Black pepper is recommended for breast cancer in moderation

black pepper

Ground black pepper (Piper nigrum) is one of the most commonly consumed spices. Black pepper has been shown to have antioxidant, anti-inflammatory, antibacterial and antimutagenic properties and helps improve digestion. Black pepper is a dietary source of vitamin C, vitamin K and manganese. The spiciness of black pepper is due to its piperine content. Piperine has been shown to significantly increase the bioavailability of selenium and beta-carotene, among other nutrients. Piperine has been shown to mitigate the harmful effects of cadmium exposure. Black pepper and piperine have been shown to inhibit the development of carcinogen-induced colon and lung cancers in laboratory animals.

The black pepper compounds piperine and β-caryophyllene oxide have been shown to reduce breast cancer cell proliferation, angiogenesis, and metastasis in the laboratory. β-caryophyllene oxide interferes with multiple signaling cascades involved in tumorigenesis. Piperine reduces the growth of breast cancer cells without affecting the growth of normal breast cells. Piperine has been shown to inhibit the growth and motility of triple negative breast cancer cells. One study that administered piperine-free black pepper extract to rats found that the extract reduced carcinogen-induced mammary tumors, indicating that other black pepper compounds also have chemopreventive effects.

Piperine has been shown to enhance breast stem cell sensitivity to curcumin, a component of the spice turmeric. Curcumin may decrease breast cancer risk in part by reducing breast stem cell self-renewal and enhancing differentiation of breast stem cells.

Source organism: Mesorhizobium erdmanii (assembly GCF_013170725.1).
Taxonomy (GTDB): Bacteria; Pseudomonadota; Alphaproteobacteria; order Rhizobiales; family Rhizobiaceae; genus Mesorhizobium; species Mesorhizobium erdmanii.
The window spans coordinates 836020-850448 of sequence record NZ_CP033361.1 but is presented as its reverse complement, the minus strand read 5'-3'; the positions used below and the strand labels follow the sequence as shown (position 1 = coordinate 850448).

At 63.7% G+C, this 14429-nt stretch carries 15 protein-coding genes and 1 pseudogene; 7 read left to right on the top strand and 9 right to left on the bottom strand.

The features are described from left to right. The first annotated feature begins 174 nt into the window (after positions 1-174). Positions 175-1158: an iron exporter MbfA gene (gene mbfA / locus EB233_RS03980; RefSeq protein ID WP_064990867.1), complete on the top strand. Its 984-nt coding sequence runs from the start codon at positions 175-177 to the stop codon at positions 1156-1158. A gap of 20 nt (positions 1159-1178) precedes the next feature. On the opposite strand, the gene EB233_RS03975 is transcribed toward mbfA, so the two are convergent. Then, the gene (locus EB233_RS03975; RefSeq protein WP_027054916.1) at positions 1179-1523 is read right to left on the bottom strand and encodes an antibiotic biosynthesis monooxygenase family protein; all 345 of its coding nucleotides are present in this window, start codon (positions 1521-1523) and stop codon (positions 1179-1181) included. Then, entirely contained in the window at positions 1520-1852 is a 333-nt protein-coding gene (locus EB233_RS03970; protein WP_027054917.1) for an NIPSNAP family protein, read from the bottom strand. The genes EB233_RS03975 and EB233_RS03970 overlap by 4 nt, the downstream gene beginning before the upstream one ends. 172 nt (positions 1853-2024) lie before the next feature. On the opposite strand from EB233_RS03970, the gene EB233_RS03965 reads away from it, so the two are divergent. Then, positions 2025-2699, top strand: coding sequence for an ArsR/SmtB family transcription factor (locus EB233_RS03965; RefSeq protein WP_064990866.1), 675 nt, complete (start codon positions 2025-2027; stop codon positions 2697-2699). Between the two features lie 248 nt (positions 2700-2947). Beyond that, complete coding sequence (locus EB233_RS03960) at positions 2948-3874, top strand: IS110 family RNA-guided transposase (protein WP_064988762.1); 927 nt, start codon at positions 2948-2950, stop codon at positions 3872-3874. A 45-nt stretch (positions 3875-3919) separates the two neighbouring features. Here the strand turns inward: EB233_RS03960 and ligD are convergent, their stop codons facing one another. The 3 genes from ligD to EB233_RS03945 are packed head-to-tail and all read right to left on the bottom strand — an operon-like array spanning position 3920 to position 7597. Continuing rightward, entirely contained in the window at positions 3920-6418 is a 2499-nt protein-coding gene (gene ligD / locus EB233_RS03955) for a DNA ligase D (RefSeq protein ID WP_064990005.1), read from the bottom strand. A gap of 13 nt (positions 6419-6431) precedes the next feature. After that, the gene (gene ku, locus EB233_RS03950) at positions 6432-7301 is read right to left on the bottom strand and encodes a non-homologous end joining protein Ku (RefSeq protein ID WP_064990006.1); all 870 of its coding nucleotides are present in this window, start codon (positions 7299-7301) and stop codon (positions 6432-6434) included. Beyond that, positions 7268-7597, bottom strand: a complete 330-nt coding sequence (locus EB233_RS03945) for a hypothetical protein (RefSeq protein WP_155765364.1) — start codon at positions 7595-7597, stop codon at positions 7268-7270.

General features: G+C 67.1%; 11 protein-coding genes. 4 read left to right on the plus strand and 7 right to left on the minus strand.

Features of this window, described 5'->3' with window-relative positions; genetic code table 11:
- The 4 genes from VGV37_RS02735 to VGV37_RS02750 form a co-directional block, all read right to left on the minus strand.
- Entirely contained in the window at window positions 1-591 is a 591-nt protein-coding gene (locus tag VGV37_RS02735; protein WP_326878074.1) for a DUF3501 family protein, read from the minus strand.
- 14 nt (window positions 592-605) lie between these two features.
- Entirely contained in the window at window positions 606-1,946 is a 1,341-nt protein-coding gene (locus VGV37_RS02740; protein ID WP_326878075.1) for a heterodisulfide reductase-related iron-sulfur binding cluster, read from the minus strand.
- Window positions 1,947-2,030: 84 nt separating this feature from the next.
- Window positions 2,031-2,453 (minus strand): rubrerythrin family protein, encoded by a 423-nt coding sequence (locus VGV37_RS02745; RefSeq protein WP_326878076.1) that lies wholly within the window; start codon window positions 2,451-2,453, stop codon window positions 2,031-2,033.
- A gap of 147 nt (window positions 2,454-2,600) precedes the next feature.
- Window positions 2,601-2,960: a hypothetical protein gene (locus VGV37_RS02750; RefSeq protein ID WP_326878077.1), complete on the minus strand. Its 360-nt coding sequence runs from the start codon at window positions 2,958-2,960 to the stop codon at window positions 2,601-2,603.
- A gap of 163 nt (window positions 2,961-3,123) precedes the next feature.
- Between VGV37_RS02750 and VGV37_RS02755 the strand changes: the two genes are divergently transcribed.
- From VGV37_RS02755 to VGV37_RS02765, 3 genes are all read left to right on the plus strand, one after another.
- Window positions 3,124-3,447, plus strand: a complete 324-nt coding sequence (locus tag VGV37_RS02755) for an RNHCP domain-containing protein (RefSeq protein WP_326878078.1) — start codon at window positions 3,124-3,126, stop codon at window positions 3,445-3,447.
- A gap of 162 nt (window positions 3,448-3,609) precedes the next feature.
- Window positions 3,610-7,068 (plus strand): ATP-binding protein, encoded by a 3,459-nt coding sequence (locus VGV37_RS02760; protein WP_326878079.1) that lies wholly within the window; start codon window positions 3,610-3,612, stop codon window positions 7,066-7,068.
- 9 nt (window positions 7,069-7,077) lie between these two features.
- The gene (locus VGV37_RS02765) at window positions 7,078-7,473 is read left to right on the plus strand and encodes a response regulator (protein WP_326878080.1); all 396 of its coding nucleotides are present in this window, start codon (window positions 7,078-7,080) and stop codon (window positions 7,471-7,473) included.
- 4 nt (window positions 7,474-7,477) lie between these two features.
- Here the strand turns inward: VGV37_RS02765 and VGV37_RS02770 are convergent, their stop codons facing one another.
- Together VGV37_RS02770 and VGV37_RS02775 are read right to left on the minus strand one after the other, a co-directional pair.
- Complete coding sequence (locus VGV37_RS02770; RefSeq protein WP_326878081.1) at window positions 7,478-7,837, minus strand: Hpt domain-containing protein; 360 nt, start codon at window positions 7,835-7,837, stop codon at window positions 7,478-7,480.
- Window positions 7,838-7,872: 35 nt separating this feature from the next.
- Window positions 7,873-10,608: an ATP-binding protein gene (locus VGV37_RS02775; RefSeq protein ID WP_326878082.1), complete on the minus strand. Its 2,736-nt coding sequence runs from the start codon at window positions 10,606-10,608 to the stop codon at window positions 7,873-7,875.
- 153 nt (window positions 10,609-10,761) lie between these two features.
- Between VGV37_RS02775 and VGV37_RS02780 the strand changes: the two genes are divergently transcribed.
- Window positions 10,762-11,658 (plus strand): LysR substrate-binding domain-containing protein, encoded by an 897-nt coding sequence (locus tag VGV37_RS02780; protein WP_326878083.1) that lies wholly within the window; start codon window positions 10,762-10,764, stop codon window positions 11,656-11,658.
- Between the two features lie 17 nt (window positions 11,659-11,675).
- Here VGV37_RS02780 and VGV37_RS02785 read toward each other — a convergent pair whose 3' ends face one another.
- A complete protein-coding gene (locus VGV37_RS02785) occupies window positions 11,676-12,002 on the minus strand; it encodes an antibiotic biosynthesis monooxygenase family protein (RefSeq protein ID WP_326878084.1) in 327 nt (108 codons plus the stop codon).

Piperine may enhance the effectiveness of Adriamycin (doxorubicin), Taxol (paclitaxel) and 5-FU chemotherapy.

Black pepper is made by grinding the dried, immature berries of Piper nigrum. White pepper, which is made from the dried, mature berries of Piper nigrum from which the outer covering has been removed, contains significantly less piperine than black pepper. Pink peppercorns come from a completely different plant (Schinus molle). Most black peppercorns sold in the U.S. are imported from India, Indonesia, Malaysia, Brazil or Vietnam. Buying whole peppercorns protects against the possibility of purchasing ground pepper that has been mixed with other materials.

Long pepper or Indian long pepper (Piper longum) is closely related to black pepper. The plant produces brownish-black flower spikes containing numerous tiny fruits. The spikes are typically dried and used as a seasoning in Indian and other South Asian cooking. Like black pepper, the fruits contain piperine. Available research suggests that long pepper shares the chemopreventive qualities of black pepper.

Black pepper sold in the U.S. often has been irradiated to remove pathogenic microorganisms and fungi. More traditional sterilization methods include fumigation and steam sterilization. Some of the chemicals used in fumigation are considered harmful to human health. Steam treatment results in a considerable loss of piperine content. While irradiation results in a greater loss of vitamin C in black pepper than steam treatment, it preserves most of the piperine content.

Piperidine (hexahydropyridine) is a poison and should be avoided.

Below are links to recent studies concerning this food. For a more complete list of studies, please click on black pepper.

Tags: , ,




Breast cancer resources | Definitions | Selected supplements and vitamins | Privacy policy | Search | Tags | Disclaimer/about us | Make a donation | Sitemap